Former Trump campaign boss Paul Manafort — who resigned his position last summer amid scrutiny over his ties to the Russian government — is raising eyebrows once again thanks to $19 million in home equity loans for properties in New York City.
The Intercept’s David Dayen reports that Manafort has taken out seven separate home equity loans since 2012 with an estimated worth of $19.2 million. What makes this particularly strange, Dayen notes, is the presence of “one particularly large and unusual loan from a banker on Trump’s Economic Advisory Council.”
This particular loan was used to purchase a two-unit brownstone at 377 Union Street in Brooklyn. Despite the fact that home equity loans such as the one Manafort took out on the property are supposed to give owners incentives to improve the property, it seems that he has completely left it alone since its acquisition.
“The home has been empty since the purchase,” Dayen writes. “Though work initially started, none has been performed in the last year and a half; cinderblocks and steel beams line the front yard. A stop-work order on the project is dated February 1, after Manafort secured the new loan. Neighbors have complained about Manafort’s ‘eyesore’ of a project.”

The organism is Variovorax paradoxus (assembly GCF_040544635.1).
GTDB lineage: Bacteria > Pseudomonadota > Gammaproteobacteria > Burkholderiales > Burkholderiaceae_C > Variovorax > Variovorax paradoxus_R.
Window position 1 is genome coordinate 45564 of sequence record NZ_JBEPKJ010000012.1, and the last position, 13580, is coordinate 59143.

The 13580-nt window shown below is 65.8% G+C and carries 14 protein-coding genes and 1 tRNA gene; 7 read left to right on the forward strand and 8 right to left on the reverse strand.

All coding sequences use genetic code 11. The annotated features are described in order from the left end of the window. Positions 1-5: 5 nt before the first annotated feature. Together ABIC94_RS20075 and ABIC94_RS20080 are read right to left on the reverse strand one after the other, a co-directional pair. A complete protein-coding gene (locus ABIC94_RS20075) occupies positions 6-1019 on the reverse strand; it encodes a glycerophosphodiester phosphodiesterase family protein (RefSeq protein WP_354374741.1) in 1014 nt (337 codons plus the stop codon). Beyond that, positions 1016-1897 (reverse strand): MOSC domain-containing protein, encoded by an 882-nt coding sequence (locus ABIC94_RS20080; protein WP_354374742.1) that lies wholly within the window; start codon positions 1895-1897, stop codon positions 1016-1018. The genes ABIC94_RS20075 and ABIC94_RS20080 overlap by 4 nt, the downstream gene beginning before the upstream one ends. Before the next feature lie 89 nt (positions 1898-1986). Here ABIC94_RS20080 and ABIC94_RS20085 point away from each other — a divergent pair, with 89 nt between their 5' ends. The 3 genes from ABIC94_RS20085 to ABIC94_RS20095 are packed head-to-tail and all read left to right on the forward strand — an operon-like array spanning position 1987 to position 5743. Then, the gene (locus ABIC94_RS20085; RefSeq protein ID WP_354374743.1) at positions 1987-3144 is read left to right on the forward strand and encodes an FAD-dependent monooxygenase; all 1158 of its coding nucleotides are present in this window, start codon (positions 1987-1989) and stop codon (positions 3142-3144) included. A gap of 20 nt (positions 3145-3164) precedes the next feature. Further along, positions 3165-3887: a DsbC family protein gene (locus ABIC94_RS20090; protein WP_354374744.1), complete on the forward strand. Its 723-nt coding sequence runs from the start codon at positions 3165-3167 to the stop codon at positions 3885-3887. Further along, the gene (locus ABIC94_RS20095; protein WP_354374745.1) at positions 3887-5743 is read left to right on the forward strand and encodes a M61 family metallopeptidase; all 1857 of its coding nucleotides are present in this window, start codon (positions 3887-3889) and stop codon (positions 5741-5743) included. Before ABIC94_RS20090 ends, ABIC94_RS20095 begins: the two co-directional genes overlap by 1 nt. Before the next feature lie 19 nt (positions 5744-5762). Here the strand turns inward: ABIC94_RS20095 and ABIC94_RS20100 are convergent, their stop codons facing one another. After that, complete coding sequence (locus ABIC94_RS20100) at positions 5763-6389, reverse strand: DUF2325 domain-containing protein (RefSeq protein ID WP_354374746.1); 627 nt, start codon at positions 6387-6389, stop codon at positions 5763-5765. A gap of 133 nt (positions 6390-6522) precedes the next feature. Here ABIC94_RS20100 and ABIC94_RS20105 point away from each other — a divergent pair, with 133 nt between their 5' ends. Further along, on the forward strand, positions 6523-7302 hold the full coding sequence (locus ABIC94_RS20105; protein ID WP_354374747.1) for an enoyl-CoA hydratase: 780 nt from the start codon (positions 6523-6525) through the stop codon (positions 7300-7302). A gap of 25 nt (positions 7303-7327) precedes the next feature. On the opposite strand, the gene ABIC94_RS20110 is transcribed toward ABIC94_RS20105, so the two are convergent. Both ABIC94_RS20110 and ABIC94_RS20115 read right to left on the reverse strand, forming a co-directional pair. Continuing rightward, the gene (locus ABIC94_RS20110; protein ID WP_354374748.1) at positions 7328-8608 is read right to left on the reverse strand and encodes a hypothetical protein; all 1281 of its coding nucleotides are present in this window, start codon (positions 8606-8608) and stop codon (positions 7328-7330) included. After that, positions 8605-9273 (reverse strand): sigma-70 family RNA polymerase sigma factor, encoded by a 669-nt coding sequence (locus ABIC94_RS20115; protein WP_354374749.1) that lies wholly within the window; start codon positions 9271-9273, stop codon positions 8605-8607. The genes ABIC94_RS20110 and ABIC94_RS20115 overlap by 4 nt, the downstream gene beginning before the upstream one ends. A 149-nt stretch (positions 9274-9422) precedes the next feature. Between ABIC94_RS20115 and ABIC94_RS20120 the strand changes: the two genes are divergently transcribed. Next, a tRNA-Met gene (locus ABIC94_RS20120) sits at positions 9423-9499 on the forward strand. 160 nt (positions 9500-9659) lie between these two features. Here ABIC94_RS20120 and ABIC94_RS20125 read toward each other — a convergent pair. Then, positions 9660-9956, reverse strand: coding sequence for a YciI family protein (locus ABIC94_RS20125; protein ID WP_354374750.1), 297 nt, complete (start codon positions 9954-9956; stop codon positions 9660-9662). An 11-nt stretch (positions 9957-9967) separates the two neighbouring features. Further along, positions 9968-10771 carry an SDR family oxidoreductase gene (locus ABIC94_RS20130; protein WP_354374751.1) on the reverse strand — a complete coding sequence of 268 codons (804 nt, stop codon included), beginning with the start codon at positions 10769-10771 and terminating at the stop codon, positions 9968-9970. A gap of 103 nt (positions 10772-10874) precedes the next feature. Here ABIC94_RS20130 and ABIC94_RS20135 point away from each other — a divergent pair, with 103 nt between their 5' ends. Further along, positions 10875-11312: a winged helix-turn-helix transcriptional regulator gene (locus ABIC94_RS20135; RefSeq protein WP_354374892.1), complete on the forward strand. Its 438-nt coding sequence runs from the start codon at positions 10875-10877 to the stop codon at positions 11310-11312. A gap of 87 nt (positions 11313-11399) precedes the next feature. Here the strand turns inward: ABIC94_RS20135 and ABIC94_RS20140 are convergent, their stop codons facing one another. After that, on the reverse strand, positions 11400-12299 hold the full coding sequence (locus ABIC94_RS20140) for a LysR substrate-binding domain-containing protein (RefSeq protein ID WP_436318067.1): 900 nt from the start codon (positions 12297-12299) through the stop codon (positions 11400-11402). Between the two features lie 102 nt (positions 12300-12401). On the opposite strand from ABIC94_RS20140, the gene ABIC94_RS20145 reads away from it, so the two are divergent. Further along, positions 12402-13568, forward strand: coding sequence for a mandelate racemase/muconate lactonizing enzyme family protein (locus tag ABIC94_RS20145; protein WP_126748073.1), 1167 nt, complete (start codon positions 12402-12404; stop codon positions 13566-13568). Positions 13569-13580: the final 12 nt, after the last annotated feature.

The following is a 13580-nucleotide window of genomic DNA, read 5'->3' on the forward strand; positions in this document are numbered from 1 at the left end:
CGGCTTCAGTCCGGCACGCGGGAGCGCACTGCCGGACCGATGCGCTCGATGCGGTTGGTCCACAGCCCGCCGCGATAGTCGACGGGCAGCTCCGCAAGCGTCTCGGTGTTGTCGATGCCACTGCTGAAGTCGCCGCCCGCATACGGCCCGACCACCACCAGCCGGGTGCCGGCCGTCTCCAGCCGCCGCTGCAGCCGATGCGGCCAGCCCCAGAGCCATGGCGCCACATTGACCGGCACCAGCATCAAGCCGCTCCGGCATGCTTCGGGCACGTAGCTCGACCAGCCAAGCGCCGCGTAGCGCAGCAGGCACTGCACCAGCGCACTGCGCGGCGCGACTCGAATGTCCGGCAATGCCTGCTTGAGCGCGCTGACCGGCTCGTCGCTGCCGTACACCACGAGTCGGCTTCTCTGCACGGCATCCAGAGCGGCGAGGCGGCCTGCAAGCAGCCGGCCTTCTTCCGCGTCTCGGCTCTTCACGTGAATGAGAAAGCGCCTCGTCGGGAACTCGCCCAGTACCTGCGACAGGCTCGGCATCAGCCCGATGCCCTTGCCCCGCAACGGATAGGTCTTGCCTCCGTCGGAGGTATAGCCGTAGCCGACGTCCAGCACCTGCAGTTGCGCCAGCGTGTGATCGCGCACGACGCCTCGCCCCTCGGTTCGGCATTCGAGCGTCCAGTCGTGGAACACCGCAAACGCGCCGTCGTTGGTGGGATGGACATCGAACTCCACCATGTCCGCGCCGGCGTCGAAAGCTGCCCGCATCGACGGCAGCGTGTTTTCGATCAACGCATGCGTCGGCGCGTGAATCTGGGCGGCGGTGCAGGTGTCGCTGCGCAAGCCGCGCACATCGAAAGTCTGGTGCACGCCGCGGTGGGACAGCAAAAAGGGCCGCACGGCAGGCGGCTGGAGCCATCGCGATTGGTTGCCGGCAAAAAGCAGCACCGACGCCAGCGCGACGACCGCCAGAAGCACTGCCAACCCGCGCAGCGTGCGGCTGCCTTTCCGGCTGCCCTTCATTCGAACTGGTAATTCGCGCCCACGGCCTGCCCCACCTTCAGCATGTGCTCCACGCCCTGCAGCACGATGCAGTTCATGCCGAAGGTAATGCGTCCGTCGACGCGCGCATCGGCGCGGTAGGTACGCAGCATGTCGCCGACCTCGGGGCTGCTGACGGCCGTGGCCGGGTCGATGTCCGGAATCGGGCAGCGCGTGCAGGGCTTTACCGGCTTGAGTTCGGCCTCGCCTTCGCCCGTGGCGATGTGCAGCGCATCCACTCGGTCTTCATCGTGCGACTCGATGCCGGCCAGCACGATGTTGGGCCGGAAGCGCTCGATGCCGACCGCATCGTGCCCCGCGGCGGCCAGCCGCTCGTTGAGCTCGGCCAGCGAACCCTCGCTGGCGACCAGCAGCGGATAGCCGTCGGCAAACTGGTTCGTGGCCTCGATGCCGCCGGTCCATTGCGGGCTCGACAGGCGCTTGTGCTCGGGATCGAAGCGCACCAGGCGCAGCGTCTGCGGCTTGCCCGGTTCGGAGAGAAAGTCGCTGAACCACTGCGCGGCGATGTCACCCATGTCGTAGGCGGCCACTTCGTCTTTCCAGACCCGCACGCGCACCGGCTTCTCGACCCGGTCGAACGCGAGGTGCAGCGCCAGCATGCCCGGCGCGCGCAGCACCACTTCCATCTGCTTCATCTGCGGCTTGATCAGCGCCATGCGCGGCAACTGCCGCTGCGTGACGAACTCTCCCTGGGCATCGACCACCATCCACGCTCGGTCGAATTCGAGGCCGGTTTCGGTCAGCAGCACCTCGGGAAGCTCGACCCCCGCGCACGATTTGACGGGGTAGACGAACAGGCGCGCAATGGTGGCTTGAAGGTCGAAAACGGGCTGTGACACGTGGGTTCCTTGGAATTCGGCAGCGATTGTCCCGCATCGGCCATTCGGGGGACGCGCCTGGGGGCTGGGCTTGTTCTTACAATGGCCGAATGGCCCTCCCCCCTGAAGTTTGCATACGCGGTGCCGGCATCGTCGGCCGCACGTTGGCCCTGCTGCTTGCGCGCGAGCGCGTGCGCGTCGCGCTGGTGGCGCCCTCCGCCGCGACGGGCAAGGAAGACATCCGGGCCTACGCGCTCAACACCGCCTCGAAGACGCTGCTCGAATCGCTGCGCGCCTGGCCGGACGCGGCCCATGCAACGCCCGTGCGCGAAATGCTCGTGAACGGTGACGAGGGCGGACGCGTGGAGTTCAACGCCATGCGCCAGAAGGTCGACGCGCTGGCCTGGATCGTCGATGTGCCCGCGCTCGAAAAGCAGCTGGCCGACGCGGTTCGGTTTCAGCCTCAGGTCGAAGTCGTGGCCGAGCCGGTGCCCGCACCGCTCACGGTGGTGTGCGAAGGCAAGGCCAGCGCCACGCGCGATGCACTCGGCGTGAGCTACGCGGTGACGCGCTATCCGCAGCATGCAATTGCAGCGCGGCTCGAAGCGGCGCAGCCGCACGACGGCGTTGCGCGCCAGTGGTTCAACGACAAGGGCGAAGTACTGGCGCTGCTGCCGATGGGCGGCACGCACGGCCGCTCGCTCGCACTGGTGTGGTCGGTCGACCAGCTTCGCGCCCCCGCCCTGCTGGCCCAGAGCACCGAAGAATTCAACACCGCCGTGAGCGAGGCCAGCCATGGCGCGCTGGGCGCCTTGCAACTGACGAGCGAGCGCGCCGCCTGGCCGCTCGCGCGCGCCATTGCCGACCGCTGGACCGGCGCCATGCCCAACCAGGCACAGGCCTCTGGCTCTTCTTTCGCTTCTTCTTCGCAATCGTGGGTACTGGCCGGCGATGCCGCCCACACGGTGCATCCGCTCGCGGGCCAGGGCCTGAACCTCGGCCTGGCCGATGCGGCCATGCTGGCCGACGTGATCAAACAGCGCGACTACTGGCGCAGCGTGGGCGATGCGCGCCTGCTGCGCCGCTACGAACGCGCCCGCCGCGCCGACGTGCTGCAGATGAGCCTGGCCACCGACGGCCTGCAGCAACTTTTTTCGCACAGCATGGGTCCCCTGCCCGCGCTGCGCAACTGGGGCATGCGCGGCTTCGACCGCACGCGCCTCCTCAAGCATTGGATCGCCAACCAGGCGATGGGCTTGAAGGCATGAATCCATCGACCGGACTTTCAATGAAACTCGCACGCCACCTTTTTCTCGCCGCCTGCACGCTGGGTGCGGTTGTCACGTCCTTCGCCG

In the larger picture, Dayen says that Manafort’s decision to borrow $6.6 million against the property without doing anything to fix it up leaves him owing much more money on the house than its current worth. This leads to questions about what his real goal is with such property investments.
New York attorneys Julian Russo and Matthew Termine tell Dayen that it’s possible that these loans were used to generate “available cash for Manafort and his family, with successive loans paying off prior ones.”
“You’ve got lots of LLCs, lots of properties, lots of transfers to Manafort, his wife, and his kids,” Termine tells Dayen. “It didn’t smell good, and then added together it really doesn’t.”